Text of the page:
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Meet Claire Salvo

Today we’d like to introduce you to Claire Salvo.

Thanks for sharing your story with us Claire. So, let’s start at the beginning, and we can move on from there.
I have always been an artist. Before I could walk, before I could talk, I could draw. My parents have boxes and folders and drawers full of my earliest doodles — most done on letterhead from my dad’s financial planning firm and in my preferred medium at that time: crayon.

In my elementary years, paints and pencils replaced Nintendo and Nickelodeon. As a teenager, I was more interested in Bristol paper than boys. I spent nights studying shadows cast on fruit and cloth, not sneaking out of my bedroom window. I was the kid who stayed in the art studio long after class dismissed.

My life changed in 2006. I was seventeen years old  two weeks into my senior year of high school  when I was raped by a stranger. My parents drove me to the police station that night to report the assault. My body still shaking, my mind scrambled, I described the attack to the man in uniform.

Then I took the pencil from him and started drawingI drew that face. I drew those dark eyes that had locked on mine. I drew those eyebrows, that goatee, his short hair. The power of this moment was lost on me, even though I had spent my entire life preparing for it. In a single night, ten thousand hours of passion became purpose.

In August of the following year, I moved to New York City. The event that defined my senior year of high school faded away. New adventures and a quintessentially collegiate social life drowned out the noise of my trauma. I began producing music.

In 2010, I met my friend and future business partner. She was a year older and a foot shorter. She worked full time at a record label, spearheading digital marketing campaigns for bands and artists. We shared a love of frozen yogurt and early 2000s pop music. We started making music as a duo a few days after we met.

The lure of New York City evaporated as our vision became clearer. We worked feverishly to build our catalogue as producers, often hovering around a computer until the early hours of the morning. We bought turntables and taught ourselves how to DJ. We branded ourselves, both figuratively and literally, by creating a name and logo and tattooing it permanently on our wrists. The Jane Doze was born.

We spent the next five years DJing all over the world: from Barcelona to Mexico City to Seattle. We walked red carpets, appeared in magazines, signed autographs, fielded two reality TV show offers, played music for thousands of people, and ate plenty of frozen yogurt.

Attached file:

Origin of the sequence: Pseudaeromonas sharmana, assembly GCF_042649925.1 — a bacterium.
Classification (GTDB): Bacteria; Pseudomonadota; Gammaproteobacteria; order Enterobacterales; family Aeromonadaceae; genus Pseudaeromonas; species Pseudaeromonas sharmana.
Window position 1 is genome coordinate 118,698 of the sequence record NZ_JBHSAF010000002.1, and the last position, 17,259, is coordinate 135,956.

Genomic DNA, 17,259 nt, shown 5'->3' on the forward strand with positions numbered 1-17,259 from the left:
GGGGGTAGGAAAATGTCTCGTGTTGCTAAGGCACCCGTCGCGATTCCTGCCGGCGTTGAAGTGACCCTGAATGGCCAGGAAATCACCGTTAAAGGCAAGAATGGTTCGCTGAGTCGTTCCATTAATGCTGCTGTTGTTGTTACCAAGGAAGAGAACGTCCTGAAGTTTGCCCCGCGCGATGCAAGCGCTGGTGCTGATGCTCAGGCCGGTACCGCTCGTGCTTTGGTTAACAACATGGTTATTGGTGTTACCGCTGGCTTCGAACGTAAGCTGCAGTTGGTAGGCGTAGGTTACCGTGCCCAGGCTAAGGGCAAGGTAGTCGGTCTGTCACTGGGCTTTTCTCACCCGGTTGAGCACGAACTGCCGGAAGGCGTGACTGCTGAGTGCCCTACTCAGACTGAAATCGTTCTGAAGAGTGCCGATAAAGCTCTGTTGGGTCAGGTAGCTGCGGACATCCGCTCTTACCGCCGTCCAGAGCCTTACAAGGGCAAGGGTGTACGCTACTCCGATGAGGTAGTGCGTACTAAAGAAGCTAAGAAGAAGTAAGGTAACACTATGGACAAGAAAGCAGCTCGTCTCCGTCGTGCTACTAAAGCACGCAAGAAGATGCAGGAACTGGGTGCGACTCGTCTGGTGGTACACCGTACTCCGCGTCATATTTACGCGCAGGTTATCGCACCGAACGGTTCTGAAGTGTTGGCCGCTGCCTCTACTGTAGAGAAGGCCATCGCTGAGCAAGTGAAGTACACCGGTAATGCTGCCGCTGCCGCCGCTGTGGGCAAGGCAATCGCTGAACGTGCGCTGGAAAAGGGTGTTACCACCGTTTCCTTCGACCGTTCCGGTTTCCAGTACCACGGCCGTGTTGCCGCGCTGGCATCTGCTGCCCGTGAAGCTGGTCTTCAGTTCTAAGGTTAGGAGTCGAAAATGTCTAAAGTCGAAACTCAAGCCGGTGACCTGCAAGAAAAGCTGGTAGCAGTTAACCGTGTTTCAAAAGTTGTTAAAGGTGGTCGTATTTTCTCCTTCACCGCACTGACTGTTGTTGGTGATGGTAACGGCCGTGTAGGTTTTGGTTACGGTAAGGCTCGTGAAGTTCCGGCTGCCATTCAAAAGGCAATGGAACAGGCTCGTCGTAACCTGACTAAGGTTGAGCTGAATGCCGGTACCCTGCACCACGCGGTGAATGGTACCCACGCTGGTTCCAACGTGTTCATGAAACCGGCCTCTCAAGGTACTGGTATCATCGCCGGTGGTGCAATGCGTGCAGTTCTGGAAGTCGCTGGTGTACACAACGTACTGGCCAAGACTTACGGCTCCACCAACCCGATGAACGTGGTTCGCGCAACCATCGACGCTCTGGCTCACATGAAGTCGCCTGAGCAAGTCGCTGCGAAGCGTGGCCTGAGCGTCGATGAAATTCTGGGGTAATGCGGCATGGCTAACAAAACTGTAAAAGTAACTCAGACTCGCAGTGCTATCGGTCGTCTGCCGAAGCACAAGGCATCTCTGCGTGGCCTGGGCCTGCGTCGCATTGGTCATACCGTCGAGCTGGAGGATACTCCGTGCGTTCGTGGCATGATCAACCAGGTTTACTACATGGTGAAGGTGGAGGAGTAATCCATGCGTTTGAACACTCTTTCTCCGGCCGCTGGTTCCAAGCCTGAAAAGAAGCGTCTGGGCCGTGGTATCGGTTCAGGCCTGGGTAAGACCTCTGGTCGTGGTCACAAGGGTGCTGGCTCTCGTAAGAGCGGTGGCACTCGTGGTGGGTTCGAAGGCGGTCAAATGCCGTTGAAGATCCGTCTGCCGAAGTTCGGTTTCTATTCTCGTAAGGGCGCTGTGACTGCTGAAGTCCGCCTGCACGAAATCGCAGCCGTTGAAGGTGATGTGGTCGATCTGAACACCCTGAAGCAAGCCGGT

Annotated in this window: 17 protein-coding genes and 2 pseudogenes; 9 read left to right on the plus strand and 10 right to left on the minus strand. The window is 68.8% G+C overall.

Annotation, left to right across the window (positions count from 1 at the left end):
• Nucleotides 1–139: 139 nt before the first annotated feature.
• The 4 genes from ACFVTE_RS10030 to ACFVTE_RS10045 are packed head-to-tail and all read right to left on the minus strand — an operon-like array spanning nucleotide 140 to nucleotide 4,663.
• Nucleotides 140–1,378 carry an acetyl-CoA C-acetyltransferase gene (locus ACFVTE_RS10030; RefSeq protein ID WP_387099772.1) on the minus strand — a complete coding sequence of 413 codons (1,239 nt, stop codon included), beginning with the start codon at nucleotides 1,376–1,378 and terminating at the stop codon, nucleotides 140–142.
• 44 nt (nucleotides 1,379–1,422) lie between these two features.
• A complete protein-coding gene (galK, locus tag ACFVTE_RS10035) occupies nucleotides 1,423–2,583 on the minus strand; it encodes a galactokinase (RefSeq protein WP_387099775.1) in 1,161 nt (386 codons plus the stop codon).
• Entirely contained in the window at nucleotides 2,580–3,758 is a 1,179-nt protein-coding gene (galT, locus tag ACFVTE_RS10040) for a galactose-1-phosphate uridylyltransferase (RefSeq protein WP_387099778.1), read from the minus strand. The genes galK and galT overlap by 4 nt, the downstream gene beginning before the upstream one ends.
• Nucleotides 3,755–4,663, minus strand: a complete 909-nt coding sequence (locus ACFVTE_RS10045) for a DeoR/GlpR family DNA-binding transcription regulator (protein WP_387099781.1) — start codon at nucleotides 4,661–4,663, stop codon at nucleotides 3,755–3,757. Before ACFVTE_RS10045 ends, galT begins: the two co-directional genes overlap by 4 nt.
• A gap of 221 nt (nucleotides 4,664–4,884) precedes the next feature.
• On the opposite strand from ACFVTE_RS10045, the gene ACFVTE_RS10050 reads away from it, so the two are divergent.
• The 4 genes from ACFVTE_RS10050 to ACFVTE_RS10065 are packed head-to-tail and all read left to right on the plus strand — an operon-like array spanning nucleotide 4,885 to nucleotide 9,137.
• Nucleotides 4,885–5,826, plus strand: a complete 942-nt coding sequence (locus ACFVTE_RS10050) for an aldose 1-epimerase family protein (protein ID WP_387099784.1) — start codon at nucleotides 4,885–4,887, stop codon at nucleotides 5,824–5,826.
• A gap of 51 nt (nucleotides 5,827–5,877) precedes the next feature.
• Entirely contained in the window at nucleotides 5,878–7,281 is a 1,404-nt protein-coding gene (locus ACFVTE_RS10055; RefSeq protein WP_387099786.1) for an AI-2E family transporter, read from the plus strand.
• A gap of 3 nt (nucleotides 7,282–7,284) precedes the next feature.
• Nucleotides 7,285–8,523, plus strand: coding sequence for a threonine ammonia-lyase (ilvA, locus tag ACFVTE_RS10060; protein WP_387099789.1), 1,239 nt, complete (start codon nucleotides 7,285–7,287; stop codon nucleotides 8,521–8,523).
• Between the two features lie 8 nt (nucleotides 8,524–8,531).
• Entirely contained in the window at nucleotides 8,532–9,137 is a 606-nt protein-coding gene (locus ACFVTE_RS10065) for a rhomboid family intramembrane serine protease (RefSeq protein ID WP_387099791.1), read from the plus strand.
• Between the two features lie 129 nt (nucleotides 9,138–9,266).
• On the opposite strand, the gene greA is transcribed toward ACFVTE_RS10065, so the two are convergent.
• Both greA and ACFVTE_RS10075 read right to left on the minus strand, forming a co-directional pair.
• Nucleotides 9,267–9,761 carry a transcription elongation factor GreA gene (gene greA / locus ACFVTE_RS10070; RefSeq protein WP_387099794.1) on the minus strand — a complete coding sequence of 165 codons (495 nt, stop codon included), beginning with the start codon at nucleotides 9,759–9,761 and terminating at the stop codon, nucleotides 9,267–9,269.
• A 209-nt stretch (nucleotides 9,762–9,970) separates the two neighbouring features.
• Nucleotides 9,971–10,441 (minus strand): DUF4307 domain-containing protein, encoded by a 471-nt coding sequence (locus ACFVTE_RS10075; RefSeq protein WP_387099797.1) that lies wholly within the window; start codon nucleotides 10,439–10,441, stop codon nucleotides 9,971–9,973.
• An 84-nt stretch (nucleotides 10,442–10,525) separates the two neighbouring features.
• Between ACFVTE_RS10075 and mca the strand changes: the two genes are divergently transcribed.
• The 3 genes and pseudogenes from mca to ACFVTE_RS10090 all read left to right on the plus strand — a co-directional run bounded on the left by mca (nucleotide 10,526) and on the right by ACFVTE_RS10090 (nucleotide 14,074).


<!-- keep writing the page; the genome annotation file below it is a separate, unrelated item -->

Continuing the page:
As time passed, creative differences bore an unbridgeable rift. In late 2015 we disbanded. I spent the following year working dead-end jobs in New York City, struggling to make ends meet.

In September of 2016, after nine years in Manhattan, I packed up and moved home to Pennsylvania. I needed to breathe, to pause, to discover the way forward. I moved back into my childhood bedroom, in that house, on that street, where exactly ten years earlier I had looked my future in the eye.

After a decade hiatus, I picked up a pencil and started to draw. I now live in Los Angeles, where I have spent the past 13 months working on a portrait series close to my heart and inspired by my assault. Through pen, ink, and text, this series tells the stories of nine survivors of sexual assault.

I have partnered with TOMS to show these pieces across the country this spring – in cities including Los Angeles to New York City. My hope is that survivors find community, connection, and power in these stories and that the courage it takes to tell them is contagious.

Great, so let’s dig a little deeper into the story – has it been an easy path overall and if not, what were the challenges you’ve had to overcome?
The year following the dissolution of my DJ career was the hardest of my life. I attempted unsuccessfully to pursue a solo career in music, battled a case of adult mono, and picked up odd jobs to pay my rent. I was physically, emotionally and creatively exhausted.

It took 12 months, but when I finally packed up and left New York, the cloud lifted. I’m fortunate to have been able to move back home, relieve the financial burden of life in NYC, and refocus my energy on the recovery of my health and rediscovery of my creative force.

Shortly after the move, I began to draw again. Since then, things have fallen into place. I would like to think that this is a sign I’m on the right path.

We’d love to hear more about what you do.
I’m an artist and a storyteller. I’m driven by an intense desire to use my life experience and creative ability for good – to impact, inspire and empower.

I’m proud of the integrity behind my work. I’m proud of my scrappy, make-something-out-of-nothing approach to art. I’m proud of my lack of artistic pedigree and formal art education.

 

What moment in your career do you look back most fondly on?
Standing up and telling my story to a room full of strangers at an art showcase last summer. To be able to speak articulately in front of an audience about my rape represented 12 years of hard work – 12 years of growth, understanding, and acceptance.

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Image Credit:
Daniel N. Johnson, Zack Bass

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